Animal Moms of the Shawangunks
by Cathy Shiga-Gattullo, Interpretive Education Coordinator
This Mother’s Day, we’re celebrating the wonders of motherhood with these amazing animal moms of the Shawangunks.
In February or March, fox cubs are born deaf, blind, and completely dependent upon their mother for food and warmth. For the first couple of weeks the mother rarely leaves them, depending on the male and probably other foxes for food.
At about 8 weeks, cubs are very active, playing for long periods chasing each other or chewing a variety of objects that they find. Fox parents are very permissive, allowing their cubs to wrestle and chew on them!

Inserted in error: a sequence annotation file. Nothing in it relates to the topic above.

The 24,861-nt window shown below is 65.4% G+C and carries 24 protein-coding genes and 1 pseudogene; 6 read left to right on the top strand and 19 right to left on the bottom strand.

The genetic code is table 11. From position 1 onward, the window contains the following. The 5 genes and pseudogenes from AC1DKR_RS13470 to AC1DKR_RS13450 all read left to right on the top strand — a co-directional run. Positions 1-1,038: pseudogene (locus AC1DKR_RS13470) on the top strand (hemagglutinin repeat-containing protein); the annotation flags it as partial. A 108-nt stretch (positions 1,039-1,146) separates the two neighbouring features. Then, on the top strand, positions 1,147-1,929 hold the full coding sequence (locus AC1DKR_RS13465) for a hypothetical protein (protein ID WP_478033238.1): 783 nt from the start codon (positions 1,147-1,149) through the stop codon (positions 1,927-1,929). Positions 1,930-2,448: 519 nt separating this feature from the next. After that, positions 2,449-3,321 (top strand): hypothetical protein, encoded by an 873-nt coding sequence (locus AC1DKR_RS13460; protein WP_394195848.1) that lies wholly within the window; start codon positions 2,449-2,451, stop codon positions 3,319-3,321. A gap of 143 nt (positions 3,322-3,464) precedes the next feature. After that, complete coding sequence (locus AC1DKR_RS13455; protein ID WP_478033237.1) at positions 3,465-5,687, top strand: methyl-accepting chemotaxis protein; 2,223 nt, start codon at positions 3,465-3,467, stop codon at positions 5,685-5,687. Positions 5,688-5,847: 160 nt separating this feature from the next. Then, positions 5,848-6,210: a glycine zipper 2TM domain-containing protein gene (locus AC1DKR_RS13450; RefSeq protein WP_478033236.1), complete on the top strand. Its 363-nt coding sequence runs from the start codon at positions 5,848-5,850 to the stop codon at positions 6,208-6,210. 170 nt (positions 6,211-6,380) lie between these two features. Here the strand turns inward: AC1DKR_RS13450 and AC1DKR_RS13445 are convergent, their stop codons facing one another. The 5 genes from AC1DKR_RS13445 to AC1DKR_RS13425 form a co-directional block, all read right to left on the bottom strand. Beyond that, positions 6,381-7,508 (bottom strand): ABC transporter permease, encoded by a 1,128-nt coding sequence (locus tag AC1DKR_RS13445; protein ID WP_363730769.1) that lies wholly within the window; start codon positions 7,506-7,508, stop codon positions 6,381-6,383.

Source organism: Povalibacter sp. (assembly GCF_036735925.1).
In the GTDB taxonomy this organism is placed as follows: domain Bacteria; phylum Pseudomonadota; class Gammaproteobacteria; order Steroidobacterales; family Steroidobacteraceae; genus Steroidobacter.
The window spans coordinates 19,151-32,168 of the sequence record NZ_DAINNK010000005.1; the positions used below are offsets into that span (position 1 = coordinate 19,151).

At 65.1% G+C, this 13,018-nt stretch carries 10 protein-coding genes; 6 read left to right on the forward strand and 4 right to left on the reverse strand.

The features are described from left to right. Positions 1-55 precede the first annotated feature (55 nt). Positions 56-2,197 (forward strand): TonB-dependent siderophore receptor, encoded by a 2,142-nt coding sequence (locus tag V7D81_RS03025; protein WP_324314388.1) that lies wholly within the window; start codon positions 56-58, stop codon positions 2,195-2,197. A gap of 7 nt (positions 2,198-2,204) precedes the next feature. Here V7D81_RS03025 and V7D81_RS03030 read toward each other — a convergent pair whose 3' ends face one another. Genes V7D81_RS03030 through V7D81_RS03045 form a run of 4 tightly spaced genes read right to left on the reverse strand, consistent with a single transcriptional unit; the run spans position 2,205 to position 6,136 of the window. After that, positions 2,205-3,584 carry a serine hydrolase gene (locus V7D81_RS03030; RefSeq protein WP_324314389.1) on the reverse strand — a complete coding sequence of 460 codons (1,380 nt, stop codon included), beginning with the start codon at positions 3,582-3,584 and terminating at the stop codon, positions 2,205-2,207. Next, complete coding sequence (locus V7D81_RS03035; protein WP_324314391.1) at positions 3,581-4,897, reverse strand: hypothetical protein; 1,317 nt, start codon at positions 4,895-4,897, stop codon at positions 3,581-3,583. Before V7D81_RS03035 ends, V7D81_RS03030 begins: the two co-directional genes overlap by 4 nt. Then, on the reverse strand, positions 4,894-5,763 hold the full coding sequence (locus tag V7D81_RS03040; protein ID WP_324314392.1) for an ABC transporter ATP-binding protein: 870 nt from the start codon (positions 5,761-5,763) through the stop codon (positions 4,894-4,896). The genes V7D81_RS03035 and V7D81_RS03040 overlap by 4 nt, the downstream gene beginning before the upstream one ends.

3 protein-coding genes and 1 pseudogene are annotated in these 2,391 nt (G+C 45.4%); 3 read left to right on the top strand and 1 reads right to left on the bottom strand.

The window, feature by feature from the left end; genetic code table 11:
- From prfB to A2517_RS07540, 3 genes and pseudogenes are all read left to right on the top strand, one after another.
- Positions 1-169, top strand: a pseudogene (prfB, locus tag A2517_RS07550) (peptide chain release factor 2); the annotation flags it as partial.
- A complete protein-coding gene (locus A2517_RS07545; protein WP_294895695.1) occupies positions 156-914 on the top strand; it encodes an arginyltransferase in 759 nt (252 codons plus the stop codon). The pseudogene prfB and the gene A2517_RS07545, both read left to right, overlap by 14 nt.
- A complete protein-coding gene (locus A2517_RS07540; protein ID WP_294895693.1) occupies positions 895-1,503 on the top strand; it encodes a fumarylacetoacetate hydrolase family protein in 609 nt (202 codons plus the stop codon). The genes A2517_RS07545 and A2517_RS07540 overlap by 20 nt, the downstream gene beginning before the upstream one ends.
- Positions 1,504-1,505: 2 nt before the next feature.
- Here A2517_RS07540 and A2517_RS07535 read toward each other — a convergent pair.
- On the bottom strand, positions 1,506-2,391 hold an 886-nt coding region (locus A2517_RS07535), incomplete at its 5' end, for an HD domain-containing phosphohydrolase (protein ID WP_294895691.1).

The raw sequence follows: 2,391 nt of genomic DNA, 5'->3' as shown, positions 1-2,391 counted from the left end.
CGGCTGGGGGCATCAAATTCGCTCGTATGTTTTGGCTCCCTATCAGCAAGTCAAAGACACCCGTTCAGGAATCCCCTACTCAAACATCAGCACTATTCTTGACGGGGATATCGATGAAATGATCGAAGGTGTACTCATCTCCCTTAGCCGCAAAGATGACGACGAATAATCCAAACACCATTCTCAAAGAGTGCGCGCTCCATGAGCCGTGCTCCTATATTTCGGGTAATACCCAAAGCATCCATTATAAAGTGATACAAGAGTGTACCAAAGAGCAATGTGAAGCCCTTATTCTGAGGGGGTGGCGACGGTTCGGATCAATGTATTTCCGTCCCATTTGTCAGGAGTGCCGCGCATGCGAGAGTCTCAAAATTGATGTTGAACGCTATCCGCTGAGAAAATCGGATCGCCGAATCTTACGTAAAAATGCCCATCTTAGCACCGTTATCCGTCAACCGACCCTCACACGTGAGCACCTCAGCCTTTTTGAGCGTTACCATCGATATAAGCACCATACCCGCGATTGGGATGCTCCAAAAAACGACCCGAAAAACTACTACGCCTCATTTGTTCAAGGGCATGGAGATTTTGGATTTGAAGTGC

During the first month of their lives, fawns hide, rarely moving more than 30 feet from their birthplace. Their mother feeds nearby, returning to nurse or if the fawn is in danger.
After about a month, fawns travel with their mothers, learning areas where there is food and good cover.
Young deer stay with their mothers long after they have stopped nursing — males for about a year, females for about two.
Barn Swallows build their nests using mud they collect in their bills, often mixing it with grass stems to make pellets. The nest’s sides are built up into a half-cup or full cup shape, about 3 inches across at the rim and 2 inches deep. The birds line the cup first with grass, then feathers, and in colonies may steal nest-lining materials from neighboring nests. When reusing nests, Barn Swallows clean out old feathers and add new mud to the nest’s rim.
Their broods of 3–7 eggs hatch in about two weeks, after which the parents bring their hungry babies insects that they catch on the wing.